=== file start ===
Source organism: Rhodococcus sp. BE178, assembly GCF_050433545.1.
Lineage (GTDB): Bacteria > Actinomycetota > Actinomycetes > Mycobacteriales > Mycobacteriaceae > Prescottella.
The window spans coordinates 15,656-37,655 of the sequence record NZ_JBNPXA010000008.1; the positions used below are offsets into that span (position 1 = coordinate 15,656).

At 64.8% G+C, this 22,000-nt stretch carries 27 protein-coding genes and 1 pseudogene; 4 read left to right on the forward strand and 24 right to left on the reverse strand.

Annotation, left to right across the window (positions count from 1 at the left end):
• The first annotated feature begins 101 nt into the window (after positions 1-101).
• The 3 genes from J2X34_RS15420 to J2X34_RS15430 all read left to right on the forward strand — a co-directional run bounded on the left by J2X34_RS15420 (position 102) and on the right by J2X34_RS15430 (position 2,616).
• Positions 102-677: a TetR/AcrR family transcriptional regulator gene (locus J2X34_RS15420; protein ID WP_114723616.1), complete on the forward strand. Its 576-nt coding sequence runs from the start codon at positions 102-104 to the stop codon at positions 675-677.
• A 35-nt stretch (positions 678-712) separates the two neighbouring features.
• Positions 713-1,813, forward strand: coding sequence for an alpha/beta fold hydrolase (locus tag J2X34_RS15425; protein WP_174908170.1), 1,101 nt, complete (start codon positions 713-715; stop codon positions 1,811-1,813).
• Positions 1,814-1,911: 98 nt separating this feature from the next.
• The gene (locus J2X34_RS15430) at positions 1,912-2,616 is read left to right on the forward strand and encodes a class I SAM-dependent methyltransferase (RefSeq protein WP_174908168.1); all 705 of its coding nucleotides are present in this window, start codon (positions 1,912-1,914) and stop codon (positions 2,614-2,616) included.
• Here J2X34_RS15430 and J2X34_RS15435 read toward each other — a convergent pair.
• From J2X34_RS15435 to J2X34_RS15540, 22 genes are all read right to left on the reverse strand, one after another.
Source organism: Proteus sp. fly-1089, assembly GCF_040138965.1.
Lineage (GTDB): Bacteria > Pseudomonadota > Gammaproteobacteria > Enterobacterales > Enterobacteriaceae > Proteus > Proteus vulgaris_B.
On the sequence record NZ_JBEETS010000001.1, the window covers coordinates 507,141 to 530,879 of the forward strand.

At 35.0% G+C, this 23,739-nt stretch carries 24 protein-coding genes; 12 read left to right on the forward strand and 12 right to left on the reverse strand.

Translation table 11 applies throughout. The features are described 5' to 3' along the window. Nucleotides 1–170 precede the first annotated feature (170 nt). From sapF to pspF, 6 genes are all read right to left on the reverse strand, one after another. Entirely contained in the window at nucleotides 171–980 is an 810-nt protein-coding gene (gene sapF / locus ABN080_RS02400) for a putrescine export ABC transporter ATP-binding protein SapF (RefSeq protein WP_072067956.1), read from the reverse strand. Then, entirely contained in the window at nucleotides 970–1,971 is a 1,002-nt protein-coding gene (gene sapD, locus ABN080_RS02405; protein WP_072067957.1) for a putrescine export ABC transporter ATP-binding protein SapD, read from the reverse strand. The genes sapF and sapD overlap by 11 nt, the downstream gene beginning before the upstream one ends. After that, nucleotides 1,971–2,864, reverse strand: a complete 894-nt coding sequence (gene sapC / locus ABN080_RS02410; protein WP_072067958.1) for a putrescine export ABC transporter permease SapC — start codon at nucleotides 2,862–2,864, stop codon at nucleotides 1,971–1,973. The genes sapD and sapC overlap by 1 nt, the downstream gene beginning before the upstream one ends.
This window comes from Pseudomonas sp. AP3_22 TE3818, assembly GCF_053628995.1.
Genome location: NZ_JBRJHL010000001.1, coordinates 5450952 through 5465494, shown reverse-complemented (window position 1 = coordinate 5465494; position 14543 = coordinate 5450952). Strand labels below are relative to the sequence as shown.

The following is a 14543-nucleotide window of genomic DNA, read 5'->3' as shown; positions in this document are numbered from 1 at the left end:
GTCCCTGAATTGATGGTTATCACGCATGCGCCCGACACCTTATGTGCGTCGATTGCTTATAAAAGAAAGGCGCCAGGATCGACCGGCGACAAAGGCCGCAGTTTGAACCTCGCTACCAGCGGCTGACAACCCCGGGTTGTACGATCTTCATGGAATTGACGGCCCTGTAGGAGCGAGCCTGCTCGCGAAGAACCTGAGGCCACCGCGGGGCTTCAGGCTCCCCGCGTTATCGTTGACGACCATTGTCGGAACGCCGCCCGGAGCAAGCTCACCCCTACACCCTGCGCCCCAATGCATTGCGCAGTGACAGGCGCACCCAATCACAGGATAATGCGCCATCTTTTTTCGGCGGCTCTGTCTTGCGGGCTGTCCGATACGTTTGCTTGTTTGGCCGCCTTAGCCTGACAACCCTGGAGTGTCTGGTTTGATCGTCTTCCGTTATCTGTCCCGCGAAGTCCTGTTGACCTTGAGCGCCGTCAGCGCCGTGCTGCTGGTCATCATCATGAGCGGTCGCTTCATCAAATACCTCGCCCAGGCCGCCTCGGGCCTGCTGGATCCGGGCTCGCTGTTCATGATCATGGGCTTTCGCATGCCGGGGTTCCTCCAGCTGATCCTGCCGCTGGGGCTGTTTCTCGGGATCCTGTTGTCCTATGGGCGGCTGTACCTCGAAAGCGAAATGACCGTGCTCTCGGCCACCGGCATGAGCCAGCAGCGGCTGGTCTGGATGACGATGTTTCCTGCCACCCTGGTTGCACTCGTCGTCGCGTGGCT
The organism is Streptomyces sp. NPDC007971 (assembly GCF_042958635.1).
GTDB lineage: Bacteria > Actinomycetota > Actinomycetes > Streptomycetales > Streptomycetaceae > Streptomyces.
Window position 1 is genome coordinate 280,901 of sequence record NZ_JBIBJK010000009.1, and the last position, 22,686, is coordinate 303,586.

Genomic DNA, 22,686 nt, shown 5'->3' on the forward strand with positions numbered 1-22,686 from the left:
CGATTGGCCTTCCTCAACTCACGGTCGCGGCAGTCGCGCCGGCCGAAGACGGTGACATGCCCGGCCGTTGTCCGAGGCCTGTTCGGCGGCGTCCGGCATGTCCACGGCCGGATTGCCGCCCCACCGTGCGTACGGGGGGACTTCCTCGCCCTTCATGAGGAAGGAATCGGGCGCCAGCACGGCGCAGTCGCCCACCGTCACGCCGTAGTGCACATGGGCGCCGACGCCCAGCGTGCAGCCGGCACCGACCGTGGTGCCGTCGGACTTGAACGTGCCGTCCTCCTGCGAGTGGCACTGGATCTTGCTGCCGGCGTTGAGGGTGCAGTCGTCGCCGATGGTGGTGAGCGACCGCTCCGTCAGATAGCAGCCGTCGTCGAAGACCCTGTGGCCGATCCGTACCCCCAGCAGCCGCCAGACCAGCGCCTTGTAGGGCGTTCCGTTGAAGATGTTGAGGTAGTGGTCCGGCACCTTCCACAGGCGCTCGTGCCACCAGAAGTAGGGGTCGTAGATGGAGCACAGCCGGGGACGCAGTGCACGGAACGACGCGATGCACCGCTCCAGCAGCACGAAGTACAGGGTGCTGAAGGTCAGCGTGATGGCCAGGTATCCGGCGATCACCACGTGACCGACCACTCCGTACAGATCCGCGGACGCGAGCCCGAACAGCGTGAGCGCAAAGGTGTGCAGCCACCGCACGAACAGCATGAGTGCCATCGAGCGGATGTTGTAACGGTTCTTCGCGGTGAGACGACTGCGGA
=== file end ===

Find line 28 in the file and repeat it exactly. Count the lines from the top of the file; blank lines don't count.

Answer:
CGATTGGCCTTCCTCAACTCACGGTCGCGGCAGTCGCGCCGGCCGAAGACGGTGACATGCCCGGCCGTTGTCCGAGGCCTGTTCGGCGGCGTCCGGCATGTCCACGGCCGGATTGCCGCCCCACCGTGCGTACGGGGGGACTTCCTCGCCCTTCATGAGGAAGGAATCGGGCGCCAGCACGGCGCAGTCGCCCACCGTCACGCCGTAGTGCACATGGGCGCCGACGCCCAGCGTGCAGCCGGCACCGACCGTGGTGCCGTCGGACTTGAACGTGCCGTCCTCCTGCGAGTGGCACTGGATCTTGCTGCCGGCGTTGAGGGTGCAGTCGTCGCCGATGGTGGTGAGCGACCGCTCCGTCAGATAGCAGCCGTCGTCGAAGACCCTGTGGCCGATCCGTACCCCCAGCAGCCGCCAGACCAGCGCCTTGTAGGGCGTTCCGTTGAAGATGTTGAGGTAGTGGTCCGGCACCTTCCACAGGCGCTCGTGCCACCAGAAGTAGGGGTCGTAGATGGAGCACAGCCGGGGACGCAGTGCACGGAACGACGCGATGCACCGCTCCAGCAGCACGAAGTACAGGGTGCTGAAGGTCAGCGTGATGGCCAGGTATCCGGCGATCACCACGTGACCGACCACTCCGTACAGATCCGCGGACGCGAGCCCGAACAGCGTGAGCGCAAAGGTGTGCAGCCACCGCACGAACAGCATGAGTGCCATCGAGCGGATGTTGTAACGGTTCTTCGCGGTGAGACGACTGCGGA